Tagged: rtl2832u

SDRSharp Big Guide Book Updated to V5.3

Paolo Romani (IZ1MLL) has recently released version 5.3 of his SDRSharp PDF Guide. The book is available for download on the Airspy downloads page, just scroll down to the title "SDR# Big Book" and choose your language.

As before the document is a detailed guide about how to use SDRSharp (SDR#), which is the software provided by Airspy. While intended for Airspy devices, SDRSharp also supports a number of third party SDRs, including the RTL-SDR, and it is the software we recommend starting with when using an RTL-SDR.

Paolo writes:

Youssef Touil hasn't rested for a moment and the SDR# releases have been moving forward in leaps and bounds with new Denoisers (NINR), CCC, Audio/Baseband records and the new menu features.

I also had to re-update my Big Book PDF to v5.3 as a result!!

I have also implemented the SpyServer section a lot in multi OS and a chapter "Ideas and Suggestions" with two paragraphs: SDR & MacOS and the other using SDR# with two multiple monitors.

Detecting Starlink Satellites with a Portable Raspberry Pi + RTL-SDR

Over on his YouTube channel "saveitforparts" has in the past created a portable homemade 'tricorder' which was a boxed up Raspberry Pi with multiple sensors including an RTL-SDR. One new application he's found for the tricorder is the ability to detect the beacons from Starlink satellites using the RTL-SDR and an LNB.

Starlink beacons typically transmit at around 11.325 GHz, so to receive them with an RTL-SDR a downconverter and antenna such as an LNB is required.

In the video he demonstrates the hardware in use, and shows some of the beacons being received on the spectrum, via the tricorders built in LCD screen.

Detecting Starlink Satellites With DIY Tricorder

SatDump ReWork Release with Significant Feature and GUI Updates

SatDump is a popular piece of software that can be used with RTL-SDRs and other software defined radios for decoding images from a wide array of weather imaging satellites including GOES, GK-2A, NOAA HRPT, FengYun, Electro-L and Meteor M2 LRPT + HRPT, and many others (note: there is no APT support at the moment, but it is planned for the future). It is compatible with Windows, Linux and even has an Android APK available.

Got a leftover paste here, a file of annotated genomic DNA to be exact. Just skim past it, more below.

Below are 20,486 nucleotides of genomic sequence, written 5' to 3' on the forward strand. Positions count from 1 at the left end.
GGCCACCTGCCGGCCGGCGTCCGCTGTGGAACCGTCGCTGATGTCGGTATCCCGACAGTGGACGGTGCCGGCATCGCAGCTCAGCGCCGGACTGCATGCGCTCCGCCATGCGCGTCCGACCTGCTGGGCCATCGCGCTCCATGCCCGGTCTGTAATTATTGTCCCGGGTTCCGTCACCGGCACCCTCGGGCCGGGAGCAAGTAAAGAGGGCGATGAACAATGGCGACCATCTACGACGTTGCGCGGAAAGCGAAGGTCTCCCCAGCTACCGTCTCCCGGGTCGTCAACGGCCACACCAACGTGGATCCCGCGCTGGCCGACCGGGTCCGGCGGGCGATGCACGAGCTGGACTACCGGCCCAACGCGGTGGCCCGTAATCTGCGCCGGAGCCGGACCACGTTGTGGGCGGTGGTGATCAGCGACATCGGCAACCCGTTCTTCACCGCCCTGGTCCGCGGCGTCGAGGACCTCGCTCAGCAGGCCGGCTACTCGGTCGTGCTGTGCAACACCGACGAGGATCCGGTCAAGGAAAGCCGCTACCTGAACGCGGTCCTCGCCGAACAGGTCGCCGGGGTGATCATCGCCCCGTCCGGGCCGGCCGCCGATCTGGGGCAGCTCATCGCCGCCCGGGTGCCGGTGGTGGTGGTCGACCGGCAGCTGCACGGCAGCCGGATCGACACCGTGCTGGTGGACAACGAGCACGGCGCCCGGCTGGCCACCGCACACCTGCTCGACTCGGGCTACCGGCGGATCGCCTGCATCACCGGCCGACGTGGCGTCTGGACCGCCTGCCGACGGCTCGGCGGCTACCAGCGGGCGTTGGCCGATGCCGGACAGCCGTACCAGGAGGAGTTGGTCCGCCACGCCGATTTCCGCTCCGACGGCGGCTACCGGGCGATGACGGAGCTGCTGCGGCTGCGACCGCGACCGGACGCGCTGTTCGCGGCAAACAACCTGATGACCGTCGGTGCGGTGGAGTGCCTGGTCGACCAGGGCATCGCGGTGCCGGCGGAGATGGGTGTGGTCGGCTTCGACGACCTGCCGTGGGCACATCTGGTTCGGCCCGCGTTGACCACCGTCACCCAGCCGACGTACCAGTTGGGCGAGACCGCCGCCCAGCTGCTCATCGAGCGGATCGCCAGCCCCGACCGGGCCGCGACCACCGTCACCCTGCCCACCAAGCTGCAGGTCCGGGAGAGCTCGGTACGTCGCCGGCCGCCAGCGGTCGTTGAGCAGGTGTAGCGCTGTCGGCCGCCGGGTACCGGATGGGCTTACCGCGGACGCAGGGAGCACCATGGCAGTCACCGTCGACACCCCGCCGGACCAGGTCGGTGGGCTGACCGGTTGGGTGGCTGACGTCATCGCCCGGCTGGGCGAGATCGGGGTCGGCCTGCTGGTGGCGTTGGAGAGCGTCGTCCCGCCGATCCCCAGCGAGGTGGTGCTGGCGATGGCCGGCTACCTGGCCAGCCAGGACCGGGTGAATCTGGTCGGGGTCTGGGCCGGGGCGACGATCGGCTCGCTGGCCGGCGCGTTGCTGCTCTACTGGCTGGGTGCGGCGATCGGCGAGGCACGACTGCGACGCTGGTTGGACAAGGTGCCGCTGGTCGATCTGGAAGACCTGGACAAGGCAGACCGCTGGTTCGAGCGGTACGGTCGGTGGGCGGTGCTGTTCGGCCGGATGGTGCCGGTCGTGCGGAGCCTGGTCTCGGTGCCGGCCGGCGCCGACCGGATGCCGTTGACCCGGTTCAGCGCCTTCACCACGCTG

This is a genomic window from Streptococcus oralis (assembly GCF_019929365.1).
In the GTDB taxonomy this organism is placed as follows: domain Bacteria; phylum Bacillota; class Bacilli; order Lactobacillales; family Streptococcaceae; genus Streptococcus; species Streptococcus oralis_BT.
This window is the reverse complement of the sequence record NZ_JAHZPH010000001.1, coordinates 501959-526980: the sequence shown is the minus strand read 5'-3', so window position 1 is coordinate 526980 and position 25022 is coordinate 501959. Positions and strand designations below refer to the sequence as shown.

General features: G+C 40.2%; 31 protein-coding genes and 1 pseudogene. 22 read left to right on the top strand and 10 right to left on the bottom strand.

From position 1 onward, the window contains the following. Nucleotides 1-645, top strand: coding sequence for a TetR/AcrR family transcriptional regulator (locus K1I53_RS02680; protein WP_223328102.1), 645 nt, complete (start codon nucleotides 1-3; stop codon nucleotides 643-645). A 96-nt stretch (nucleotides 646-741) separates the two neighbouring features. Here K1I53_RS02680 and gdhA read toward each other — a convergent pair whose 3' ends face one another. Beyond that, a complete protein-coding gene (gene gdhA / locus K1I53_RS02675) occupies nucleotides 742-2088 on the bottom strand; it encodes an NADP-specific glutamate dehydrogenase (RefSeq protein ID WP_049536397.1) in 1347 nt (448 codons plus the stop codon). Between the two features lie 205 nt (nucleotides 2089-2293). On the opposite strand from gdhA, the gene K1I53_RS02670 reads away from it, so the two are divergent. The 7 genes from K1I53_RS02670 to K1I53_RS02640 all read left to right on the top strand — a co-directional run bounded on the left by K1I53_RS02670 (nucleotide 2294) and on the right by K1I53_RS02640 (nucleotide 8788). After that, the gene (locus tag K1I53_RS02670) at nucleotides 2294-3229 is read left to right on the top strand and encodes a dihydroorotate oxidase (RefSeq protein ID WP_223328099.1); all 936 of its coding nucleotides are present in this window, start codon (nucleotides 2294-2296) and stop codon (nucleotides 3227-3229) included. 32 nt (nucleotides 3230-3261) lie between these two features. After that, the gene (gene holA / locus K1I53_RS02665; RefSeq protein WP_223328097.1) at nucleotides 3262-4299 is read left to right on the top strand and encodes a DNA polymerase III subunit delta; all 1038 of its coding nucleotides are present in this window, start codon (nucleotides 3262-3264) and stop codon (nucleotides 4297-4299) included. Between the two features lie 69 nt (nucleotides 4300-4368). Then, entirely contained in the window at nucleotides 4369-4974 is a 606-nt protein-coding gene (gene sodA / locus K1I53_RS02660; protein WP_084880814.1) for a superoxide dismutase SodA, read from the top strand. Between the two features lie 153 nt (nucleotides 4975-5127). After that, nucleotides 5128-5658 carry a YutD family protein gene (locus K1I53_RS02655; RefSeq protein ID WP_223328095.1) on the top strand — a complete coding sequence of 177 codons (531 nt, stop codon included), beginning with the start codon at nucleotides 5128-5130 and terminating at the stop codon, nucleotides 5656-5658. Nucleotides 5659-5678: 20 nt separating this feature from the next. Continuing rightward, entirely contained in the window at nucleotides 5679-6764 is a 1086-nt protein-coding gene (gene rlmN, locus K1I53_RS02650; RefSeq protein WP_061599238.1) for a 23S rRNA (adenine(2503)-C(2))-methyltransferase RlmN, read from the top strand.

Recently author @aang23 has updated the software, noting that he's done an almost full rewrite, including major updates to the GUI. The SatDump blog post goes into greater detail about he updates, but as a summary some of the biggest updates include:

  • A reworking and tidy up of the GUI with improved FFT view
  • A viewer which allows you to view output image products, and create RGB composites
  • A projection tool on the viewer, allowing you to project images onto OpenStreetMap.
  • Upgrades to the plugins system, allowing developers to more easily add support for new satellites / missions and SDRs.
  • The addition of 'products' metadata, allowing users to separate raw channel data
  • The addition of demodulators like DVB-S2, GOES-R GRB, HimawariCast, DVB-S
  • Support for additional SDRs like BladeRF, SDRplay RSP Duo, PlutoSDR and MiriSDRs.
  • Updates to the CLI interface
  • Updated less buggy Android App
SatDump new Live Decoding / Recorder Interface

Frugal Radio KrakenSDR Part 2: Vehicle Direction Finding Tests

Over on the Frugal Radio YouTube channel Rob has uploaded part two of his two part series on the KrakenSDR. The KrakenSDR is our 5-channel coherent radio based on RTL-SDRs, and it can be used for applications like radio direction finding and passive radar. We successfully crowd funded the device on Crowd Supply.  

In the first video Rob unboxed the KrakenSDR and set up the software. In this second video he takes the KrakenSDR out on a drive and is able to successfully locate the transmission sources of two unknown transmitters. 

In the first part of the video Rob shows how he sets up his vehicle roof antennas and how he routes his cabling into the vehicle and KrakenSDR. He then shows his drivers view as he locates the site of a DMR trunked network user which ends up to be a factory plant. In his second test Rob locates a P25 transmitter site. In both tests Rob notes how he was impressed at how quickly a location was able to be determined, taking only a few minutes each time.

KrakenSDR - WOW! Amazing Direction Finding Tests : Part 2

Open Source Military TAK Android App Supports RTL-SDR ADS-B Tracking